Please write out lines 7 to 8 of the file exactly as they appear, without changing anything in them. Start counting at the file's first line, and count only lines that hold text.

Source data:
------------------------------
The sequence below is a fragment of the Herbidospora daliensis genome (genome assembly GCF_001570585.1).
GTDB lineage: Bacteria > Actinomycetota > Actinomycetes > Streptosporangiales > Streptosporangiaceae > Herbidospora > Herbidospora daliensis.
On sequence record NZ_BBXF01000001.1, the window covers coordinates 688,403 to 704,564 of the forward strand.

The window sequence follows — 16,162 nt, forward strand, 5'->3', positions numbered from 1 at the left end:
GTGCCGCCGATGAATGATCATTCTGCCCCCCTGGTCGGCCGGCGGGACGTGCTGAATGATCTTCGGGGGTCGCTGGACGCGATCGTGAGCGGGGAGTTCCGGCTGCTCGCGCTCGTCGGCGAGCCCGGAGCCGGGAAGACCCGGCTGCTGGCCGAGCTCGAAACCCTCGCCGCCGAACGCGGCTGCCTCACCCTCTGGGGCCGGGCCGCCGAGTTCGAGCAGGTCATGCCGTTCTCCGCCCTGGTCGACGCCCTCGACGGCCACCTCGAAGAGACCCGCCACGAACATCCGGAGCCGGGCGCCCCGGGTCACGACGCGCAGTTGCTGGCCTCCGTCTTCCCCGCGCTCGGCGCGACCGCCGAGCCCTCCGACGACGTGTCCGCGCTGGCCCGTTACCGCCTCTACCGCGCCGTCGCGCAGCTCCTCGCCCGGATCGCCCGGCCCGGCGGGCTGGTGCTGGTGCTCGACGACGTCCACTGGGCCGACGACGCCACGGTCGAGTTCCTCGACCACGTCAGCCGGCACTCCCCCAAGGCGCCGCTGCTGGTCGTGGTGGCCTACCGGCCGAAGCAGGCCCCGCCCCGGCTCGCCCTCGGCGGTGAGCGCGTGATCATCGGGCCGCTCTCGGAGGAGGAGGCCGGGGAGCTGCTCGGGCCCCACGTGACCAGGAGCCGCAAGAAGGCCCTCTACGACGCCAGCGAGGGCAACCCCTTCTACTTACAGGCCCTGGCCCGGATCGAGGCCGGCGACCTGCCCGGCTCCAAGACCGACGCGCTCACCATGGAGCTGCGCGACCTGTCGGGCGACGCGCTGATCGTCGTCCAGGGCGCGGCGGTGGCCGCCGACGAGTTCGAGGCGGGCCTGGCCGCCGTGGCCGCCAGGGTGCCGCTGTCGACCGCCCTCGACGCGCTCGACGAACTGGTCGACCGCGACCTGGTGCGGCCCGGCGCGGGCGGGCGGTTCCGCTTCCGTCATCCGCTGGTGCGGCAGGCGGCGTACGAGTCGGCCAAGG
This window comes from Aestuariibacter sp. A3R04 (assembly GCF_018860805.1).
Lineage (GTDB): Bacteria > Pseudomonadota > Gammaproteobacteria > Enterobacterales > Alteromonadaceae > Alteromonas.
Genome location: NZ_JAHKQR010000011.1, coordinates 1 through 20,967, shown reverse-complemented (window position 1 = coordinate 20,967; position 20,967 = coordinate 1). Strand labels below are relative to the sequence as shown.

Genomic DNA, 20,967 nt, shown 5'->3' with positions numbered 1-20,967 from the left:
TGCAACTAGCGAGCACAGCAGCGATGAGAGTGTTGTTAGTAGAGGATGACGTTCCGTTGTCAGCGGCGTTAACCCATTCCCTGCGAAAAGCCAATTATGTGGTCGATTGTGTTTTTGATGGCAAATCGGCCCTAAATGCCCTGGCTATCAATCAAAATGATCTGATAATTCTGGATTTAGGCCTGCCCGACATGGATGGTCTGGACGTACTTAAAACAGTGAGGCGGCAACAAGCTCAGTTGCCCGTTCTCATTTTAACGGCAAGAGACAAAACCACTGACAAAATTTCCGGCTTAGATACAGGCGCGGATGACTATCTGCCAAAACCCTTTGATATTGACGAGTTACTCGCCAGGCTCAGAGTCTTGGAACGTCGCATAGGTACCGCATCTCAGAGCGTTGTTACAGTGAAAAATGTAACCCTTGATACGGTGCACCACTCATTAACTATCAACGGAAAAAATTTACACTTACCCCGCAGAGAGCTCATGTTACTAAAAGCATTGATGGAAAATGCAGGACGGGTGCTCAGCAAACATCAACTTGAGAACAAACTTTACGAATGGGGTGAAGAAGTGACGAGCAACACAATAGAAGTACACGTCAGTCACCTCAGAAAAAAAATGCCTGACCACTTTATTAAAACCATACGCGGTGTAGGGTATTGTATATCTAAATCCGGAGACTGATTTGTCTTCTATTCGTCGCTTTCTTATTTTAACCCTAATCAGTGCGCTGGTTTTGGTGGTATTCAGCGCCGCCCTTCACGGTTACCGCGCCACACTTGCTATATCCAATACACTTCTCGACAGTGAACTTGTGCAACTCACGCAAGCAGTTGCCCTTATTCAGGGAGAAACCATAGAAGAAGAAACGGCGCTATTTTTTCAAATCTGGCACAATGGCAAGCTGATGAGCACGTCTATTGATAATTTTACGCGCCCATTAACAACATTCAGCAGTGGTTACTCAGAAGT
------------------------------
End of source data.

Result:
Lineage (GTDB): Bacteria > Pseudomonadota > Gammaproteobacteria > Enterobacterales > Alteromonadaceae > Alteromonas.
Genome location: NZ_JAHKQR010000011.1, coordinates 1 through 20,967, shown reverse-complemented (window position 1 = coordinate 20,967; position 20,967 = coordinate 1). Strand labels below are relative to the sequence as shown.